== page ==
Camera Geeks Nerding Out Over New Music Video from Land of the Lakes

"We filmed it entirely on 35mm film using a Lomokino crank camera, scanned all 2000+ images, and compiled the footage in a stop-motion style video. It was a laborious process."

In a nutshell, Danielle Hamel of the band says “we filmed it entirely on 35mm film using a Lomokino crank camera, scanned all 2000+ images, and compiled the footage in a stop-motion style video. It was a laborious process.” 

A Lomokino “movie maker” is so old-school it has to be hand-cranked to work! She bought it “with the explicit intention of using it to make a music video one day. Four years later, I’m happy to say I finally got around to it. Thirteen rolls of film, several days of shooting, hours of scanning, cropping, colour correcting, and assembling into Adobe Premiere, and it’s finally finished.”

What’s cool about the Lomokino, is that it captures its footage at the speed at which you turn the crank, up to 3-5 frames per second. “There is no view-finder, per se,” Hamel says. “It has one of those pop-out viewfinders but it is cumbersome to use since it is placed so awkwardly close to the front of the camera.”

Knowing what she was doing, Hamel played a trick on the type of film she chose to use (Lucky Charm 200). “If pushed to be slightly over-exposured, it has all the features of cross-processed film (blues and greens) and if under-exposed, it has the classic redscale look. I redscaled the film myself using an empty film cartridge, tape, scissors, and a dark room to respool each roll of film backwards so that I was exposing the ‘wrong’ side of the film.”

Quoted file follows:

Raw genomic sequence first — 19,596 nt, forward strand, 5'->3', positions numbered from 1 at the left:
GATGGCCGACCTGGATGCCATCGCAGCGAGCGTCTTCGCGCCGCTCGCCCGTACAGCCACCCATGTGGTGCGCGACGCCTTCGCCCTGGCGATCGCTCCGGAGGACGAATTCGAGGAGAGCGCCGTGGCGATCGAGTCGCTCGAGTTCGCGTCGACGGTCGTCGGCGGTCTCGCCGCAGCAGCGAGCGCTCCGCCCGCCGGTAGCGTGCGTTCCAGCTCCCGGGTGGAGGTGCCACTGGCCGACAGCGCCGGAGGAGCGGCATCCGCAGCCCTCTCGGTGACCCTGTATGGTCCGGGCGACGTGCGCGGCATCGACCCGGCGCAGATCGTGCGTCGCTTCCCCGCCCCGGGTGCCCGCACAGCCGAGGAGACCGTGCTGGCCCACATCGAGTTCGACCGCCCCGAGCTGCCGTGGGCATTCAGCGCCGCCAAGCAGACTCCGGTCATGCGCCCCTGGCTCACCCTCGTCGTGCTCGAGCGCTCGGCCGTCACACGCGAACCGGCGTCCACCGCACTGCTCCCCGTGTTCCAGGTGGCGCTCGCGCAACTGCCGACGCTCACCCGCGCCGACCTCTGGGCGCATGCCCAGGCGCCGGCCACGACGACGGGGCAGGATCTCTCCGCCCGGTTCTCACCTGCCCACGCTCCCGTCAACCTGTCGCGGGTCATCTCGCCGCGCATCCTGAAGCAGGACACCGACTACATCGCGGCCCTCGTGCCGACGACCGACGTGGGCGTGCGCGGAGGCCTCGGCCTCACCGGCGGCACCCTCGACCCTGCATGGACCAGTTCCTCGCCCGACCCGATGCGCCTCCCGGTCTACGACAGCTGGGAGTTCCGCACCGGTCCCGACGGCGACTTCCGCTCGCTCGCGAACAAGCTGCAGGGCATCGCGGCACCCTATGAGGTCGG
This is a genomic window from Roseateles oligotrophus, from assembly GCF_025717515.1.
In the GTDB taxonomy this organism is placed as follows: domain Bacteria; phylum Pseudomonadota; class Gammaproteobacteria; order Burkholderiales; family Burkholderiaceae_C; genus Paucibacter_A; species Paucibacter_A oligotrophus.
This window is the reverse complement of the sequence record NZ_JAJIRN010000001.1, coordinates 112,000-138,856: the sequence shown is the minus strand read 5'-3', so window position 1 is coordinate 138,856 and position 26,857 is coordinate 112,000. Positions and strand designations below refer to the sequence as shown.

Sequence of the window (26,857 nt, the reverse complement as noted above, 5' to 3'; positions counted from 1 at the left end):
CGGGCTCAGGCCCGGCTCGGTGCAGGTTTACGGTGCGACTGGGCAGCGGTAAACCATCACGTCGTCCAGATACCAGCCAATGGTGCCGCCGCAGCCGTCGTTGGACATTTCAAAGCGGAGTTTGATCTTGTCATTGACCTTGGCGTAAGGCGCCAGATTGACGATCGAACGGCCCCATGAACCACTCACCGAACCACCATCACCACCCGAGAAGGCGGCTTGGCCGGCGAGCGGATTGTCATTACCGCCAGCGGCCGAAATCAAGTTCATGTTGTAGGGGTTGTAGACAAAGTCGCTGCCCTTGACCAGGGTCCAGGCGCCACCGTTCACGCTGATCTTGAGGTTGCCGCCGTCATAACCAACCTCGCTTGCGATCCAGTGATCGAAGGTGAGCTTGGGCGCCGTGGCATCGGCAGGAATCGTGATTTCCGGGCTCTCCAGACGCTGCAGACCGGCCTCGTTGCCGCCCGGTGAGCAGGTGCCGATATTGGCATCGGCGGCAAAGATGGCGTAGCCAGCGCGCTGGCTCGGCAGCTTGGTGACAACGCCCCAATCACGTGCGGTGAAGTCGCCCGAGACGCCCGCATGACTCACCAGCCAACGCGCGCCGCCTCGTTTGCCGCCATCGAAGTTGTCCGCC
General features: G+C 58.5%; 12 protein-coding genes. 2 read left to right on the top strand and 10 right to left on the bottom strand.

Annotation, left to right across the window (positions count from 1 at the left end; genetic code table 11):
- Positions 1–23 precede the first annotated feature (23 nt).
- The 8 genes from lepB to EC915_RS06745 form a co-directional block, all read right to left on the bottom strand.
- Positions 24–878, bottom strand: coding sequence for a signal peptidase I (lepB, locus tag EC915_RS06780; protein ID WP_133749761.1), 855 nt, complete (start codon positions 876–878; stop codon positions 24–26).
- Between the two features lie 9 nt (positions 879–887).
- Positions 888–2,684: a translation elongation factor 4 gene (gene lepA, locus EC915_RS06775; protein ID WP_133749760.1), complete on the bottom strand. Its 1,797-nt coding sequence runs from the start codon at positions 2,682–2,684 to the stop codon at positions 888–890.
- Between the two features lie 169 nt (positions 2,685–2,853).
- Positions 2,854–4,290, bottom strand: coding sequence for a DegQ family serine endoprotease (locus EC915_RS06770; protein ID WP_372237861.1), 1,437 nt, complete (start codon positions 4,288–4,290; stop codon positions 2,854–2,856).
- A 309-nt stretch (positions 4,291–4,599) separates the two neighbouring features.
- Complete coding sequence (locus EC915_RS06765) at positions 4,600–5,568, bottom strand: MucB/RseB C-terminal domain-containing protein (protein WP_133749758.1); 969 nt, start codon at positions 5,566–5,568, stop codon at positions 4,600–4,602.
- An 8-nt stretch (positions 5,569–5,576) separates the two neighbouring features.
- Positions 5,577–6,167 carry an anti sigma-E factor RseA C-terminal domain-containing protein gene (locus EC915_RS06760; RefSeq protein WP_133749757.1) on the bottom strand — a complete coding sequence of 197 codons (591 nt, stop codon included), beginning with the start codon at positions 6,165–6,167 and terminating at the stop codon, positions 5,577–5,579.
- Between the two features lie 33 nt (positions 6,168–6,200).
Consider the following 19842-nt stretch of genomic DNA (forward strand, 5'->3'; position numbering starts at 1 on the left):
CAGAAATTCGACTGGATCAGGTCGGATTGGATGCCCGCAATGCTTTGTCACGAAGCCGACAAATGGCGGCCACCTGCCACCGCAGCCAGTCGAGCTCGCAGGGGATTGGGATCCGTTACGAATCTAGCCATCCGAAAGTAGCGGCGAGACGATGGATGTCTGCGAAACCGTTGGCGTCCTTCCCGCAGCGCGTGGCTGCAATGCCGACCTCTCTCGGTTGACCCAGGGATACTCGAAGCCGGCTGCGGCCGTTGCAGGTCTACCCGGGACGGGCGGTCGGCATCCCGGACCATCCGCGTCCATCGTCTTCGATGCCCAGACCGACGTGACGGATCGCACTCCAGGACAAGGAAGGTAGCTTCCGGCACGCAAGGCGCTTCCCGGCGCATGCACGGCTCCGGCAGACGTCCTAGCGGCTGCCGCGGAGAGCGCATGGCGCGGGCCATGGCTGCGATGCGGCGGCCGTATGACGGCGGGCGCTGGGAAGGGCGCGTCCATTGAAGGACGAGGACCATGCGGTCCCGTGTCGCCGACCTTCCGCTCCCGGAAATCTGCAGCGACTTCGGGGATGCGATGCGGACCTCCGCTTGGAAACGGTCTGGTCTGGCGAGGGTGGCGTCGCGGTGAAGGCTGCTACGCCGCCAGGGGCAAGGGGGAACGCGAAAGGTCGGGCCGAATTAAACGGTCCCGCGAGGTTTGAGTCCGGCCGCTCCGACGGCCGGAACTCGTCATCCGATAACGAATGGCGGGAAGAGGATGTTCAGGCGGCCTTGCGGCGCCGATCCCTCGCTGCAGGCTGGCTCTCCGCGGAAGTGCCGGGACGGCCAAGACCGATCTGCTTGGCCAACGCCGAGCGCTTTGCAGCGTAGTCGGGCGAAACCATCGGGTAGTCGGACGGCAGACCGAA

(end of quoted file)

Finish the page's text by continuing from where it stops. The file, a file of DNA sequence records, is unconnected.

The challenge was trying to wrap her head around the tone and the pace of the video. “It’s not like I could take a few test shots and play it back immediately. How many frames did I want each scene to be, to set a good pace for the video? How much motion did I want to try to introduce to an already shaky method of taking video footage?”

She decided I liked it best when the camera was mostly stationary but the subjects moved. “It was easier to keep your attention and focus on the action that way. So from there, the concept became shots of us standing still as tableaus with the handheld camera movement being the only indicator of motion.”

The truest challenge, of course was shooting on a Lomokino during Junuary in Newfoundland. “Shooting in St. John’s proved, as usual, to be difficult when the film you are using depends on sunny weather to be properly exposed.”

Catch Land of the Lakes at their next show, June 30th, at The Levee with Lyubov Orlova and TBA — This is Canada Day Eve, you have the next day off after all.

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